audio asier leoz


dead media · Everlasting

Hefner's last record "We love the city" brought us a little closer to Darren Hayman. The smiling guy from next door, quite ugly, a bit shabby and a whacky sense of humour. In fact, the lyrics on Hefner's records are the sharpest to be heard for a long time. English from top to bottom. On top of all that, there was an amateur touch to each song as they softened that really made them attractive. Just when you were feeling sorry for the band, you took a look at the composition of the songs and you found some really great stuff that you never get bored listening to ("Hymn for the coffee", "The day that Thatcher dies"). But on this new record all the rasping guitars have disappeared. Well, they actually stuck them all together on one song: "Trouble Kid", powered along by an AC / DC type riff. The rest is totally covered by a blanket of electronic sound. It's like listening to all the stuff The Cars never released. That doesn't lower the quality of some of the songs but it doesn't enhance them either. This is noticible on the title track or "When the angels play their drum machines". On some others the electronics are smothered a bit and the songs gain from it. Having said that, if you want to record one minute long piss takes, they had better have a touch of humour. This is not the case on "Union Chapel day", "Treacle" and "The mangle". For the three songs like this on the record to be superfluous is a bit much. "Dead Media" is a curious record. The production lends body to the good songs on the album and it's plain to see that "Peppermint Taste" and "The King of Summer" are beautiful tracks. But if the instruments that produce sounds from the Spectrum period were turned off and there was more substance to the end result, it would be that much better.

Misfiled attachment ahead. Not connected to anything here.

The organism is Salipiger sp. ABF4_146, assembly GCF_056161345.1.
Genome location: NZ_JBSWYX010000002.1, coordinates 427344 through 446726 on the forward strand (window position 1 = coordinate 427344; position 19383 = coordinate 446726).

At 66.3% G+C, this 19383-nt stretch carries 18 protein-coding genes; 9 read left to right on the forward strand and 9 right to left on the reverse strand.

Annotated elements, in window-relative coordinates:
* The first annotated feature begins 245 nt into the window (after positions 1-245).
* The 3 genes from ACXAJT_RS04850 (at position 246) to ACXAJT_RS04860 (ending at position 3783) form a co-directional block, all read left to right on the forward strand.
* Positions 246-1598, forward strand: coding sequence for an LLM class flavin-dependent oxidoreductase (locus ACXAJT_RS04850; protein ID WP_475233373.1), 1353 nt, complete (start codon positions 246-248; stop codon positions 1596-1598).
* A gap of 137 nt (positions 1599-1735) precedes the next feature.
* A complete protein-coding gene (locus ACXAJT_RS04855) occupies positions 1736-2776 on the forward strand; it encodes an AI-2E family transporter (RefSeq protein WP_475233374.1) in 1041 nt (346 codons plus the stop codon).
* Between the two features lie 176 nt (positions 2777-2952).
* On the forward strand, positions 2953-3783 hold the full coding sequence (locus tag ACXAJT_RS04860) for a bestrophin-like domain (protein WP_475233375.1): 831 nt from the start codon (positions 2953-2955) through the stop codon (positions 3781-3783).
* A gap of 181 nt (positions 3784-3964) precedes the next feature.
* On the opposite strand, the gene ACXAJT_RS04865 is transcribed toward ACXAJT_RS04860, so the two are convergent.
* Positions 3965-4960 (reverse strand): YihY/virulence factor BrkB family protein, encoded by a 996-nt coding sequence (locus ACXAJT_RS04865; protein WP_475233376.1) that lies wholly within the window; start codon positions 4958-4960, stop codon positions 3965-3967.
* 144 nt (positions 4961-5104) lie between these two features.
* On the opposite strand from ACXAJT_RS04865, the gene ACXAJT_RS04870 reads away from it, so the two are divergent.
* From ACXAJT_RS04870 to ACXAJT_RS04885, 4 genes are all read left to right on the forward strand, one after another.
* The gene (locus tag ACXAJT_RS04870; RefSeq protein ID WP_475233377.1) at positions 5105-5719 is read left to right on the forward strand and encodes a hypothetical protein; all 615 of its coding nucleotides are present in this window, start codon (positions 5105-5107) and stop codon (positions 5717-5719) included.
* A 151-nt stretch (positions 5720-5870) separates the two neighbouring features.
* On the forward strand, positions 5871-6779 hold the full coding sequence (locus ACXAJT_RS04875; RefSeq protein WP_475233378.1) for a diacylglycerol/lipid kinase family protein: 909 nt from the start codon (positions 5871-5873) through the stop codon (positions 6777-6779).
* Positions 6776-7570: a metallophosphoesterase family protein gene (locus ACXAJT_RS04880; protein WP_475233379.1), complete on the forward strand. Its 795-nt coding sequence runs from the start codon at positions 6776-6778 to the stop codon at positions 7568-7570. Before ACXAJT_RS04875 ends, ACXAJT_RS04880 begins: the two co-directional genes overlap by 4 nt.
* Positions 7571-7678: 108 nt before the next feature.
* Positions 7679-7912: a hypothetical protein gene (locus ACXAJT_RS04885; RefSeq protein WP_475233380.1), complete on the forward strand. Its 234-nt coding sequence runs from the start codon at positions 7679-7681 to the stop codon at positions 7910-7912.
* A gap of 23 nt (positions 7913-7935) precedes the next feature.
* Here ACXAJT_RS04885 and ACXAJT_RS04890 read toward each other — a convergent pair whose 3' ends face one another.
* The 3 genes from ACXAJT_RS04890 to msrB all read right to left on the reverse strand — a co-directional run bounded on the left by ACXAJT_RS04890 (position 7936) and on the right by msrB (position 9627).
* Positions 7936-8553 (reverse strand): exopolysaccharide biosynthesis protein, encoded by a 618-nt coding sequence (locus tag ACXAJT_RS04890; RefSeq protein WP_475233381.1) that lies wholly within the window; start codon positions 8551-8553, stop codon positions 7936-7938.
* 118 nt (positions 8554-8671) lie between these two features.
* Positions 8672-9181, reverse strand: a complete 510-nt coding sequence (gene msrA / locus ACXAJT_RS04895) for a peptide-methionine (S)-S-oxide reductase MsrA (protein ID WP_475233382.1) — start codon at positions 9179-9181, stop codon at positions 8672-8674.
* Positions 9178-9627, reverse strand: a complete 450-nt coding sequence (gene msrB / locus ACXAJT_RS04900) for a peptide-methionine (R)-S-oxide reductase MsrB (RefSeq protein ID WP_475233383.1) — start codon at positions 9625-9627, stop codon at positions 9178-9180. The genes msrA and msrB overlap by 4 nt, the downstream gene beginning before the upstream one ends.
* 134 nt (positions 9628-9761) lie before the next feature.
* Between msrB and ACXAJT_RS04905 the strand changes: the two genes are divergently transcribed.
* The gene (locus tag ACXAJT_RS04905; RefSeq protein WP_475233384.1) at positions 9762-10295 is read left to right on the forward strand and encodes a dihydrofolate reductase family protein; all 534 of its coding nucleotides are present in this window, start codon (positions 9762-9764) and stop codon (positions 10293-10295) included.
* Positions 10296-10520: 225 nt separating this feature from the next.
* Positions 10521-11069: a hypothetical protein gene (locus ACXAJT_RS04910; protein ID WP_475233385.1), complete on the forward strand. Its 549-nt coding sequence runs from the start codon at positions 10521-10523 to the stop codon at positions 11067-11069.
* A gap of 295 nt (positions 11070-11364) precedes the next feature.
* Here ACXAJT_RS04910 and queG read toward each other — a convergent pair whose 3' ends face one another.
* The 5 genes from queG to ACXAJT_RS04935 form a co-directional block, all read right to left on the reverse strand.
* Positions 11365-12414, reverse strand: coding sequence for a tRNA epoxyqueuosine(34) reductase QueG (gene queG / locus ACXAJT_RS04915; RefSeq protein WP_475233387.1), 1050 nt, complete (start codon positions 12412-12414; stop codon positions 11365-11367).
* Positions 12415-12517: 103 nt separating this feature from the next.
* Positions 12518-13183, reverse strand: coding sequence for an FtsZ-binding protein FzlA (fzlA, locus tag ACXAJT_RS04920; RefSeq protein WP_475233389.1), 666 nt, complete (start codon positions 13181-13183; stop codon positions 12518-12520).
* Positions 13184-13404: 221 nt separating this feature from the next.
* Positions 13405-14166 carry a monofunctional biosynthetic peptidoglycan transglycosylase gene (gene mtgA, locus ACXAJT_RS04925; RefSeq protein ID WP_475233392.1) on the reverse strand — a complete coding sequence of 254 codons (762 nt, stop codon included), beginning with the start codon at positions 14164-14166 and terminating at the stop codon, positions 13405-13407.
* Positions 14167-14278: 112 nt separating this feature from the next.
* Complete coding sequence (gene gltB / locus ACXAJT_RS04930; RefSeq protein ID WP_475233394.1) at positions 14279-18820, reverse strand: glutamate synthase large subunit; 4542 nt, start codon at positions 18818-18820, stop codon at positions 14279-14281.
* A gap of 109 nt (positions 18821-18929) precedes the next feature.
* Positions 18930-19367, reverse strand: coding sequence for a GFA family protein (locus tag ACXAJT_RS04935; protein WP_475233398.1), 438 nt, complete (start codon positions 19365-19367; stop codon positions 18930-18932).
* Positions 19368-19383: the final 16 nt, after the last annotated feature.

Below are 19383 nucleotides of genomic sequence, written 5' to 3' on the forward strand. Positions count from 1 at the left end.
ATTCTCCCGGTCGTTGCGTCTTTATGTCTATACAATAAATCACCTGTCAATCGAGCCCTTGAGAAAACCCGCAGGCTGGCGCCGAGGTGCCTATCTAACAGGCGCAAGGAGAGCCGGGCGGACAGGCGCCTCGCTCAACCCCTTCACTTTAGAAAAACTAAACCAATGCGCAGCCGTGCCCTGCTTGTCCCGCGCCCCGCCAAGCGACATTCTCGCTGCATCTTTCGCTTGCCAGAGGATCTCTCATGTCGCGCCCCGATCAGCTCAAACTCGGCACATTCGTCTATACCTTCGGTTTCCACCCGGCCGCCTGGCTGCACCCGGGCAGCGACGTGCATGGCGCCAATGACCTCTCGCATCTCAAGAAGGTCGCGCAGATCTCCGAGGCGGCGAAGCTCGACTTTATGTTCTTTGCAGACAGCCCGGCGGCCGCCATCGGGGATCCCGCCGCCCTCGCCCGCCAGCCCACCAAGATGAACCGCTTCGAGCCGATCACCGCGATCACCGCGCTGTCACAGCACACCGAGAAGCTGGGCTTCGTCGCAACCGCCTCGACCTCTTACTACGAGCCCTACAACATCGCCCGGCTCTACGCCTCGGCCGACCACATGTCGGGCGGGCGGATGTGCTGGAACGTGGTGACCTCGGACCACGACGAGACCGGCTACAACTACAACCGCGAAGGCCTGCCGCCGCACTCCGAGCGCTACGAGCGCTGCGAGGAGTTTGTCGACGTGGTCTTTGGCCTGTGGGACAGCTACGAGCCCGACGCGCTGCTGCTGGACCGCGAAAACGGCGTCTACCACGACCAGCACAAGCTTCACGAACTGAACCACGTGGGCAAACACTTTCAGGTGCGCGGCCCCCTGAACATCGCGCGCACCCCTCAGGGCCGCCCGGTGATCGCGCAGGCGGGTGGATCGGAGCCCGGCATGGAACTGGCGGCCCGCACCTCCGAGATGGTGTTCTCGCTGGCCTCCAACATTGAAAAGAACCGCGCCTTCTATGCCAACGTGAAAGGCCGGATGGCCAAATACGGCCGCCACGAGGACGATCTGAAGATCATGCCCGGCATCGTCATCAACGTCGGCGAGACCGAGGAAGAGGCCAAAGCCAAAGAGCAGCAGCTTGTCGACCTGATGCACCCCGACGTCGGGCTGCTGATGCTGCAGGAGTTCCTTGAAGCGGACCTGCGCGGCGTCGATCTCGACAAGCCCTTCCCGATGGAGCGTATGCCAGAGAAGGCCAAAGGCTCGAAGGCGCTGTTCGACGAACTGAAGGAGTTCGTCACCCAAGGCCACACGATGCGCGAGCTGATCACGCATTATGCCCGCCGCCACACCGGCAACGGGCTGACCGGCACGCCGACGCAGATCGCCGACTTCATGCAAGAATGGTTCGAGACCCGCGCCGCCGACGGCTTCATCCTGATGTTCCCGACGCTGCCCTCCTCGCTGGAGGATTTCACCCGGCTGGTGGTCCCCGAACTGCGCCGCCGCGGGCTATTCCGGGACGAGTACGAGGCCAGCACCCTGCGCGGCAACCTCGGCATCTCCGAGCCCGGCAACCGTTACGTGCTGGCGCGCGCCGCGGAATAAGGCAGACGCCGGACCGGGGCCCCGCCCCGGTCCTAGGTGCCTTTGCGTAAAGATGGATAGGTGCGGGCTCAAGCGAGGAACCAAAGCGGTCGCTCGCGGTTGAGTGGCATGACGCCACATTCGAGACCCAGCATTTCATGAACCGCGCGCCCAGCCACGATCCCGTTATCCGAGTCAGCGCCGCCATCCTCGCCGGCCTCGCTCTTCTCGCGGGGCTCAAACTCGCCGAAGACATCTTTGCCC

strange littlegirls · Atlantic

Songs originally performed by male artists done by a woman. It wouldn't be any more than anecdotal if the recording artist didn't happen to be Tori Amos. She delves into the insides of famed Nirvana teenage anthem "Smells like teenage spirit" and turns Cobain's screams into an emotive silence. On this album of versions Tori Amos steps into the shoes of Llyod Cole, Neil Young, John Lennon and Bob Geldof and follows in their footsteps fearlessly registering everything she finds on her way. She fiddles around with Slayer's "Raining Blood" by changing the the guitars for a piano that freezes the blood in your veins. The result is even more frightening than the original. She walks down the same path in an amazing recital of rap star Eminem's "97 Bonnie & Clyde". "No more fighting with Dad, no more restraining order" whispers the dead mother lying in the boot of a car to her daughter. Incredible stuff. Perfection cannot be bettered, so she does her best and sings the master Tom Waits' "Time" from as deep within as she can. Her version is up there with the original, which is as good as it gets. She does a nice job on Lou Reed and The Velvet Underground's "New Age" albeit quite different to what appears on Warhol & Co's "Loaded". The same can be said about her version of the song that forever links Mondays to Bob Geldof and The Boomtown Rats. This, as the choice of The Jacksons' "Real Men" as the LP's goes to show, is a very carefully thought out record. Just like the advertisement put it: "There' are versions and there are versions".